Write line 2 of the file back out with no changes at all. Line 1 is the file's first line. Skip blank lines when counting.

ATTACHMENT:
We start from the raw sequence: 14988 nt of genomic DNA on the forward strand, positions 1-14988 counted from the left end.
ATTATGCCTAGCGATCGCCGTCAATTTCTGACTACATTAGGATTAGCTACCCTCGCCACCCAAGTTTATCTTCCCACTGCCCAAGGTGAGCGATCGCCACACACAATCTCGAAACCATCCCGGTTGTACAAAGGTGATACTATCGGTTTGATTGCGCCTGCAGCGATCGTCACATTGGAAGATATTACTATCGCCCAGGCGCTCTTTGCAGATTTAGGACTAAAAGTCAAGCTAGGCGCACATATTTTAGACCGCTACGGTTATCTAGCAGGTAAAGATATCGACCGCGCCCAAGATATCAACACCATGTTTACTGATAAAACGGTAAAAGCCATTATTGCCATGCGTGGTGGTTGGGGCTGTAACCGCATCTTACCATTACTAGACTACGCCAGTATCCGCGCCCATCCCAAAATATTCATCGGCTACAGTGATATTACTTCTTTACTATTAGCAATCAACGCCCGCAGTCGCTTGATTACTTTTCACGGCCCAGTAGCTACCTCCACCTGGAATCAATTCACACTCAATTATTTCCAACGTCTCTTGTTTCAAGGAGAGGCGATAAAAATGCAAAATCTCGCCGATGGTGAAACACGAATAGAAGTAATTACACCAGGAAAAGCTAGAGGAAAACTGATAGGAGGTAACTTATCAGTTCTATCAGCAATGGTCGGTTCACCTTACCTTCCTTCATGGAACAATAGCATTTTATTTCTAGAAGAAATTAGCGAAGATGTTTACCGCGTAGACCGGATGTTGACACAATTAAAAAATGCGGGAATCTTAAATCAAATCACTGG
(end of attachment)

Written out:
ATTATGCCTAGCGATCGCCGTCAATTTCTGACTACATTAGGATTAGCTACCCTCGCCACCCAAGTTTATCTTCCCACTGCCCAAGGTGAGCGATCGCCACACACAATCTCGAAACCATCCCGGTTGTACAAAGGTGATACTATCGGTTTGATTGCGCCTGCAGCGATCGTCACATTGGAAGATATTACTATCGCCCAGGCGCTCTTTGCAGATTTAGGACTAAAAGTCAAGCTAGGCGCACATATTTTAGACCGCTACGGTTATCTAGCAGGTAAAGATATCGACCGCGCCCAAGATATCAACACCATGTTTACTGATAAAACGGTAAAAGCCATTATTGCCATGCGTGGTGGTTGGGGCTGTAACCGCATCTTACCATTACTAGACTACGCCAGTATCCGCGCCCATCCCAAAATATTCATCGGCTACAGTGATATTACTTCTTTACTATTAGCAATCAACGCCCGCAGTCGCTTGATTACTTTTCACGGCCCAGTAGCTACCTCCACCTGGAATCAATTCACACTCAATTATTTCCAACGTCTCTTGTTTCAAGGAGAGGCGATAAAAATGCAAAATCTCGCCGATGGTGAAACACGAATAGAAGTAATTACACCAGGAAAAGCTAGAGGAAAACTGATAGGAGGTAACTTATCAGTTCTATCAGCAATGGTCGGTTCACCTTACCTTCCTTCATGGAACAATAGCATTTTATTTCTAGAAGAAATTAGCGAAGATGTTTACCGCGTAGACCGGATGTTGACACAATTAAAAAATGCGGGAATCTTAAATCAAATCACTGG